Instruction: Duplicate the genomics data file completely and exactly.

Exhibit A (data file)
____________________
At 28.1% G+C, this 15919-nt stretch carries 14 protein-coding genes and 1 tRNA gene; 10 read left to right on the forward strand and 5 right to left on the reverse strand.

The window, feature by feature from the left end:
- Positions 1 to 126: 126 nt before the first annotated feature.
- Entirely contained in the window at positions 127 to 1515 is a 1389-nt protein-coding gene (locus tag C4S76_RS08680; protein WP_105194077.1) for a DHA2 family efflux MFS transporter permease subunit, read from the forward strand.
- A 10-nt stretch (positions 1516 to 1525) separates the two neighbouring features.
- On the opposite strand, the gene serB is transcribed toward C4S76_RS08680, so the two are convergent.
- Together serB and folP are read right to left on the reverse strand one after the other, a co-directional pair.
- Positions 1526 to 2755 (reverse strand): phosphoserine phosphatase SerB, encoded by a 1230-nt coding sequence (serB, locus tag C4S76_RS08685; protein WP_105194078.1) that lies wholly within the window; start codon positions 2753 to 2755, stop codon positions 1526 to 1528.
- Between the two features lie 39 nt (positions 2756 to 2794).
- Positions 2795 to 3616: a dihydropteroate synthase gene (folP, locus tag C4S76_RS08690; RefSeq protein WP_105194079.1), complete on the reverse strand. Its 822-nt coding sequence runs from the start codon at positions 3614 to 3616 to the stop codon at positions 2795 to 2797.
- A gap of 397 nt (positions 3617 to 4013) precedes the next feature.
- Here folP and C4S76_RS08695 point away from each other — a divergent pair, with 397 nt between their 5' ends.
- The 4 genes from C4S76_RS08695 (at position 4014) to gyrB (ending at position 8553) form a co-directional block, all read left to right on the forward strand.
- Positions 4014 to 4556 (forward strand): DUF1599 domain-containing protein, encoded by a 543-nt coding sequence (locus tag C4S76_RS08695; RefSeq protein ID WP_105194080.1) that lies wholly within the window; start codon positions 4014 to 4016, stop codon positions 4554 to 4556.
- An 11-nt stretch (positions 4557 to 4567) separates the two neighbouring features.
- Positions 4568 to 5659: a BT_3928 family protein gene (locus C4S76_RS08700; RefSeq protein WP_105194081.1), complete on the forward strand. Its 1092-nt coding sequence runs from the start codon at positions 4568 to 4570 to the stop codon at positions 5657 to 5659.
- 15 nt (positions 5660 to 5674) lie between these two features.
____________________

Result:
At 28.1% G+C, this 15919-nt stretch carries 14 protein-coding genes and 1 tRNA gene; 10 read left to right on the forward strand and 5 right to left on the reverse strand.

The window, feature by feature from the left end:
- Positions 1 to 126: 126 nt before the first annotated feature.
- Entirely contained in the window at positions 127 to 1515 is a 1389-nt protein-coding gene (locus tag C4S76_RS08680; protein WP_105194077.1) for a DHA2 family efflux MFS transporter permease subunit, read from the forward strand.
- A 10-nt stretch (positions 1516 to 1525) separates the two neighbouring features.
- On the opposite strand, the gene serB is transcribed toward C4S76_RS08680, so the two are convergent.
- Together serB and folP are read right to left on the reverse strand one after the other, a co-directional pair.
- Positions 1526 to 2755 (reverse strand): phosphoserine phosphatase SerB, encoded by a 1230-nt coding sequence (serB, locus tag C4S76_RS08685; protein WP_105194078.1) that lies wholly within the window; start codon positions 2753 to 2755, stop codon positions 1526 to 1528.
- Between the two features lie 39 nt (positions 2756 to 2794).
- Positions 2795 to 3616: a dihydropteroate synthase gene (folP, locus tag C4S76_RS08690; RefSeq protein WP_105194079.1), complete on the reverse strand. Its 822-nt coding sequence runs from the start codon at positions 3614 to 3616 to the stop codon at positions 2795 to 2797.
- A gap of 397 nt (positions 3617 to 4013) precedes the next feature.
- Here folP and C4S76_RS08695 point away from each other — a divergent pair, with 397 nt between their 5' ends.
- The 4 genes from C4S76_RS08695 (at position 4014) to gyrB (ending at position 8553) form a co-directional block, all read left to right on the forward strand.
- Positions 4014 to 4556 (forward strand): DUF1599 domain-containing protein, encoded by a 543-nt coding sequence (locus tag C4S76_RS08695; RefSeq protein ID WP_105194080.1) that lies wholly within the window; start codon positions 4014 to 4016, stop codon positions 4554 to 4556.
- An 11-nt stretch (positions 4557 to 4567) separates the two neighbouring features.
- Positions 4568 to 5659: a BT_3928 family protein gene (locus C4S76_RS08700; RefSeq protein WP_105194081.1), complete on the forward strand. Its 1092-nt coding sequence runs from the start codon at positions 4568 to 4570 to the stop codon at positions 5657 to 5659.
- 15 nt (positions 5660 to 5674) lie between these two features.